And now the U.S. government wants to repeat this "success" in Mexico. There's talk in Washington about a $1 billion aid package for the government of President Felipe Calderón to back his own war against drugs. And in Mexico, it's definitely a war: Calderón has mobilized the army to fight traffickers. In the first half of this year, more than 1,000 people were gunned down by rival drug cartels. Among the dead were newspaper reporters, narcotics police investigators, judges and politicians.
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The collapse of communism and the rise of globalization in the late 1980s and early 1990s gave transnational criminality a tremendous boost. The expansion of world trade and financial markets has provided criminals ample opportunity to broaden their activities. But there has been no comparable increase in the ability of the Western world to police global crime.
International mobsters, unlike terrorists, don't seek to bring down the West; they just want to make a buck. But these two distinct species breed in the same swamps. In areas notorious for crime, such as the tri-border region connecting Paraguay, Brazil and Argentina, or in the blood-diamond conflict zones such as Sierra Leone and Liberia, gangsters and terrorists habitually cooperate and work alongside one another.
Those swamps are steadily seeping toward the United States. British Columbia is now home to the greatest number of organized-crime syndicates anywhere in the world (if we accept the U.N. definition of a syndicate as more than two people involved in a planned crime). According to B.C. government statistics, the production, distribution and export of B.C. Bud, highly potent marijuana grown in hothouses along the province's border with the United States, accounts for 6 percent of the region's gross domestic product. It now employs more Canadians than British Columbia's traditional industries of mining and logging combined.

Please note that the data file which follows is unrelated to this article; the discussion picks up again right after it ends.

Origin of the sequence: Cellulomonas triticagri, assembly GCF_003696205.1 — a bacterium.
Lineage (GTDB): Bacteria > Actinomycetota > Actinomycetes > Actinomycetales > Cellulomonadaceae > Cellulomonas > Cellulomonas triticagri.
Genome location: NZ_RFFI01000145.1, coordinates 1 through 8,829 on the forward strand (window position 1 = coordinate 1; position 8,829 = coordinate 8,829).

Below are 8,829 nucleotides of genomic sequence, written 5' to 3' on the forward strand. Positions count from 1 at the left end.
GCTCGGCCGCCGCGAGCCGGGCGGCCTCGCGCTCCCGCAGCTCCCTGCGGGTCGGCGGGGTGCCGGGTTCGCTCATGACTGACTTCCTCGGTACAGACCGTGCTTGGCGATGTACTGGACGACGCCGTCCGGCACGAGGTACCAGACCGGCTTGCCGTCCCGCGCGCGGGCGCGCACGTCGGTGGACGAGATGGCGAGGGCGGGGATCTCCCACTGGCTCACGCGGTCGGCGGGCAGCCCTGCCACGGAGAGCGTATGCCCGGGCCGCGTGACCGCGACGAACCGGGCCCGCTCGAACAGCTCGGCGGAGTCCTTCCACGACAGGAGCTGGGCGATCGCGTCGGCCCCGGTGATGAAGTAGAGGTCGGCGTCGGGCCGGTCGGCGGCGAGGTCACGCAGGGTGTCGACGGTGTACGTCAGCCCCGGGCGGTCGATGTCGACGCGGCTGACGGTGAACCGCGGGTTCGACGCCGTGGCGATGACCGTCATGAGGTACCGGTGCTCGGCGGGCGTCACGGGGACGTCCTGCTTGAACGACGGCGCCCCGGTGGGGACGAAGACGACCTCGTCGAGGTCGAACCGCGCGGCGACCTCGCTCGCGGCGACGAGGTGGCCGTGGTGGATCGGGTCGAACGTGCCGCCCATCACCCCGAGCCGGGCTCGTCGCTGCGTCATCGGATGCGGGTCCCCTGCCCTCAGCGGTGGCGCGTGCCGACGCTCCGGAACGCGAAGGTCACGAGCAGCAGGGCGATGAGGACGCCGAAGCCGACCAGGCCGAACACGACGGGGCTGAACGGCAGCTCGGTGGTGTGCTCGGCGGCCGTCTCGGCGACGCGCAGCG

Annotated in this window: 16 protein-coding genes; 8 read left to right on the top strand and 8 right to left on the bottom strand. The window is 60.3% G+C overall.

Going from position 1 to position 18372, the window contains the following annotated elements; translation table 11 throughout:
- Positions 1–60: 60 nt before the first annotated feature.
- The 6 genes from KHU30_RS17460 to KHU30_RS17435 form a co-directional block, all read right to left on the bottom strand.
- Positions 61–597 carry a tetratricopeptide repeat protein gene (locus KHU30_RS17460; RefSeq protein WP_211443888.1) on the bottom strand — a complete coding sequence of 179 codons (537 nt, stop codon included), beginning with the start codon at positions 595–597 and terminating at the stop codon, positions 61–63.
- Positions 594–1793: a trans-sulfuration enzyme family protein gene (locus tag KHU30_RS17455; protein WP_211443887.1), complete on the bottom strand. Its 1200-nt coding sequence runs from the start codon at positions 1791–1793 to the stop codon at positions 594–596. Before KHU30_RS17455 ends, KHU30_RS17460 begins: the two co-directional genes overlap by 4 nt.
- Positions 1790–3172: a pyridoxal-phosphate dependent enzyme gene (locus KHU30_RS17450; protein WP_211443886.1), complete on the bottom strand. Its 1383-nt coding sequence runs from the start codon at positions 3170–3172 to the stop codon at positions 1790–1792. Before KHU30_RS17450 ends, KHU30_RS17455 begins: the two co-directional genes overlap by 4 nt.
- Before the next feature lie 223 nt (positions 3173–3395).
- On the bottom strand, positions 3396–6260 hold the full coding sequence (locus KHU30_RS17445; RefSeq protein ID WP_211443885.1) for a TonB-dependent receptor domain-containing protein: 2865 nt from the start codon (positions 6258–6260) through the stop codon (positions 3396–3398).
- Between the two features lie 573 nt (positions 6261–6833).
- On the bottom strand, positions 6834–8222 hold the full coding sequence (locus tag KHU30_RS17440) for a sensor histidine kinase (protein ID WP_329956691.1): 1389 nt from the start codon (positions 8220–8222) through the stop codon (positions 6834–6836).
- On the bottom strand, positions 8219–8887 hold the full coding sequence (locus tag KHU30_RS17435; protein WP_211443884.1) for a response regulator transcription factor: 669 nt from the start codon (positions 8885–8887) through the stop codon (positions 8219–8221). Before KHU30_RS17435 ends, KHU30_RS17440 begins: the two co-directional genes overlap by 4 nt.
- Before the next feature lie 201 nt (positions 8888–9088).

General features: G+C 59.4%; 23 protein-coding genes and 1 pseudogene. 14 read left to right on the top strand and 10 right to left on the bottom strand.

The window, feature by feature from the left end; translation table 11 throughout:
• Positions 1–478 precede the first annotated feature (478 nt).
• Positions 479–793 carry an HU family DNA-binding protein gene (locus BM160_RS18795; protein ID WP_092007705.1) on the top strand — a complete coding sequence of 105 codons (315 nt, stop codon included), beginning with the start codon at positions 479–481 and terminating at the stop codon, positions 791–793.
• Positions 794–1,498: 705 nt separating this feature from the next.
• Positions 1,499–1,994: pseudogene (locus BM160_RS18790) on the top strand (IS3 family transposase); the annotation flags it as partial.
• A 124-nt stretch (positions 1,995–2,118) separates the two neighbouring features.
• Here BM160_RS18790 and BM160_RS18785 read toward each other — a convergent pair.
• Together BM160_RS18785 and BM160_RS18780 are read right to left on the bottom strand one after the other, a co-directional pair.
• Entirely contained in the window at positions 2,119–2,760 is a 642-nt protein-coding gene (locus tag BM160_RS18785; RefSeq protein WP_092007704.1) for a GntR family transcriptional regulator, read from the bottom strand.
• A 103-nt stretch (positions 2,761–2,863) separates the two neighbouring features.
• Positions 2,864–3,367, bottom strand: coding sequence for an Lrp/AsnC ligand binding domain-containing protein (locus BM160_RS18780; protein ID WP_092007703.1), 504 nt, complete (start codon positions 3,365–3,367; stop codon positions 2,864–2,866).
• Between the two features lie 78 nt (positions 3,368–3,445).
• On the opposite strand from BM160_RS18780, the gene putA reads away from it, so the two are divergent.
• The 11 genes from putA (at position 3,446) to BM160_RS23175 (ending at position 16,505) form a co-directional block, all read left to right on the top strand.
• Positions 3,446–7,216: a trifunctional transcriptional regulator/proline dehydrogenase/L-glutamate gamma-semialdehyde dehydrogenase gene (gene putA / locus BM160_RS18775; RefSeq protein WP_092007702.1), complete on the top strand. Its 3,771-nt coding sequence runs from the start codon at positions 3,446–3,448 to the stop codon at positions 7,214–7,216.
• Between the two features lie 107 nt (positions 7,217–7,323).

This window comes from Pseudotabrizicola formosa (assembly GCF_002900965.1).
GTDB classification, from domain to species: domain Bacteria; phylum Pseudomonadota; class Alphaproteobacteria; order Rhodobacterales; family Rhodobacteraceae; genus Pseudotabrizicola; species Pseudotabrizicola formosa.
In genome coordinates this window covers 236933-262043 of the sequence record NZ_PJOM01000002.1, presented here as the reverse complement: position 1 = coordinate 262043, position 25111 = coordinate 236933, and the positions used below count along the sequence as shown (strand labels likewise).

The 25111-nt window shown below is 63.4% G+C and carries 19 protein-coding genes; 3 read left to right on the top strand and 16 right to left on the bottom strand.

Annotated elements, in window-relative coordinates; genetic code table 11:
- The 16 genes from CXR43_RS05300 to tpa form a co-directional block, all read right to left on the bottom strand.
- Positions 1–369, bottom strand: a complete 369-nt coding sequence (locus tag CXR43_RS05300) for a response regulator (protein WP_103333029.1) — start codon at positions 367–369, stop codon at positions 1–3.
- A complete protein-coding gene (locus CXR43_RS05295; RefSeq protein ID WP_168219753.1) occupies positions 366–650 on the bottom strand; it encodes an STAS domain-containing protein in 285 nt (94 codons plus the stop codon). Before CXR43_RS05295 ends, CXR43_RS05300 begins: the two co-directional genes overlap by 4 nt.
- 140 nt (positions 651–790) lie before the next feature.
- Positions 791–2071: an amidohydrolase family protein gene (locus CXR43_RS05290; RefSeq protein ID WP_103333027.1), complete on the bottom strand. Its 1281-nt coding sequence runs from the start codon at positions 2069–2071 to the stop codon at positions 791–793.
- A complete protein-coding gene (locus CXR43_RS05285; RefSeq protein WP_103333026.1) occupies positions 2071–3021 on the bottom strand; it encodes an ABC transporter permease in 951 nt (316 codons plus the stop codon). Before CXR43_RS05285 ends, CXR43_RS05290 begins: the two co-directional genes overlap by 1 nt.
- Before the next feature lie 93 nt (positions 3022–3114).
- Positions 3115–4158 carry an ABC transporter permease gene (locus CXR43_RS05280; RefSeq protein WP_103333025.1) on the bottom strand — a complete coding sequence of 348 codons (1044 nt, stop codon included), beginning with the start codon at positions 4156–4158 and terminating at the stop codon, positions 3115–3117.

The majority of the province's criminals remain passive hippie types for whom the drug is a lifestyle choice. But as Brian Brennan, the chief investigator for the drug squad of the Royal Canadian Mounted Police, told me, the marijuana trade is threatening to turn nasty as British Columbia's Hells Angels, one of the best-organized criminal syndicates in the world, moves in on the action. The drug trade is so lucrative, he said, that when police seize growing operations in houses worth $500,000, suspects simply abandon the properties. "They are making so much money that they don't care about losing that investment," he said.